We know today, based on the research described above along with a steadily increasing number of real-world examples, that the incentives to plead guilty can be overpowering—indeed, so overpowering that even innocent defendants will sometimes take this path. When the Court addresses the fundamental question of defendant decisionmaking, it will have to wrestle with this reality and decide how best to proceed with the development of its plea-bargaining jurisprudence. Recall that in Brady, the Court said, “[W]e would have serious doubts about this case if the encouragement of guilty pleas by offers of leniency substantially increased the likelihood that defendants, advised by competent counsel, would falsely condemn themselves.” Yet, that is exactly where we find ourselves almost 50 years later, waiting on the Court both to recognize and to address that fact in light of all that we now know.
Does this portend that the Court might one day reverse course and decide that its 1970 approval of what has since become a veritable plea-bargaining machine was a mistake? I think not. Even if some of the justices desired this path, the Supreme Court of today stands in an even worse position than the Court of 1970 to stop plea bargaining’s triumph. Plea bargaining has become a fully accepted part of our criminal justice system and, because of that acceptance, our system has grown even more reliant on bargained justice for its continued functioning. But completely prohibiting plea bargaining is likely an unnecessary step, and indeed a step too far, if our focus is plea bargaining’s innocence problem. That concern is best addressed, I believe, through more focused efforts to fill in the various gaps that were created over the many years during which plea bargaining evolved and expanded in the shadows without much consideration of its operation or ramifications. Given that all but three to five percent of convictions each year in America come from guilty pleas, the Court must provide defendants greater rights before, during, and after the plea-bargaining process. Examples might include meaningful grand jury reform; better access to information, including exculpatory information, before pleading guilty; and reasonable limitations on the size of sentencing differentials sometimes used to punish those who exercise their constitutional right to trial. Fortunately, this is the type of work the Court has been focused on in the plea-bargaining context for a number of years as it has worked to provide defendants greater rights. We must now encourage the continuation of this journey so that the Court might expand on its previous work and reach these and other new and important topics.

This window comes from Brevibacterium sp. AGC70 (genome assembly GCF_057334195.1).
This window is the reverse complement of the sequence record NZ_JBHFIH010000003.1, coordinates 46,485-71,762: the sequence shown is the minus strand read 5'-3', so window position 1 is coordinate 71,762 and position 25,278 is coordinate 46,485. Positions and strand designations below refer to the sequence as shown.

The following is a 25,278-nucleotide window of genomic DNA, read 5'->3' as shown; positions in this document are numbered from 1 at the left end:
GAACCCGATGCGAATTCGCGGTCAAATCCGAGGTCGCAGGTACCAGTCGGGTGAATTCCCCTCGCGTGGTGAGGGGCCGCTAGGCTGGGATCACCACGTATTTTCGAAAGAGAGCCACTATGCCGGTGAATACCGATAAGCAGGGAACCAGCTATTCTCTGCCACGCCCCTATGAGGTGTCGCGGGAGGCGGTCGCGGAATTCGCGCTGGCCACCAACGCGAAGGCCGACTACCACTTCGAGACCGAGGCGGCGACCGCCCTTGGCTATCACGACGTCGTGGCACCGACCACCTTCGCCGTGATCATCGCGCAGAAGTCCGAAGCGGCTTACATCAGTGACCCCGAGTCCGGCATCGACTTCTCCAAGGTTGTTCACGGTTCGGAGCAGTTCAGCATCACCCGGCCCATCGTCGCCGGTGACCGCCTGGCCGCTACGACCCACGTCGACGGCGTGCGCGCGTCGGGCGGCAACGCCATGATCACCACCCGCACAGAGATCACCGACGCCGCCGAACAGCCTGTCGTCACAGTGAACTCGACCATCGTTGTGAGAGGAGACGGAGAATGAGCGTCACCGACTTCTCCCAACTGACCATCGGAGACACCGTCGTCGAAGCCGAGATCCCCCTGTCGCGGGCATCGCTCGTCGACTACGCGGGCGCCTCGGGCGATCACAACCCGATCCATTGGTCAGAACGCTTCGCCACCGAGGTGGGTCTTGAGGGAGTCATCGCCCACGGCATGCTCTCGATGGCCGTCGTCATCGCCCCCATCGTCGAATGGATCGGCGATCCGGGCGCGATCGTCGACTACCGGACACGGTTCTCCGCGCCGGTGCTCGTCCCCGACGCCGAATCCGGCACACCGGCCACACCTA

Finally, before concluding, one must also observe that embracing the realities of plea bargaining’s innocence issue raises another fundamental question the Court must address in this long journey to create modern plea-bargaining law. If, even knowing the alarming power of plea bargaining to ensnare the innocent, we continue forward, are we not conceding that beyond being merely a system of pleas, today’s criminal justice system is, for the most part, actually a system of efficiencies? As a recent article regarding plea bargaining observed, “Though there are several reasons underlying the rise in plea bargains, the primary reason—efficiency—remains true today and is the most-often-cited reason for maintaining the practice.” What does it means to concede that the criminal justice system today is more about efficiency and less about justice than our Founders might ever have envisioned? What does it mean that in a system that values individual liberty, we have marginalized the right to a jury trial because of our inability to operate an overcriminalized system without bargained justice? While I do not know how those questions will be answered, I do think they are the concerns to which a deep examination of plea bargaining must eventually lead us—and the Court.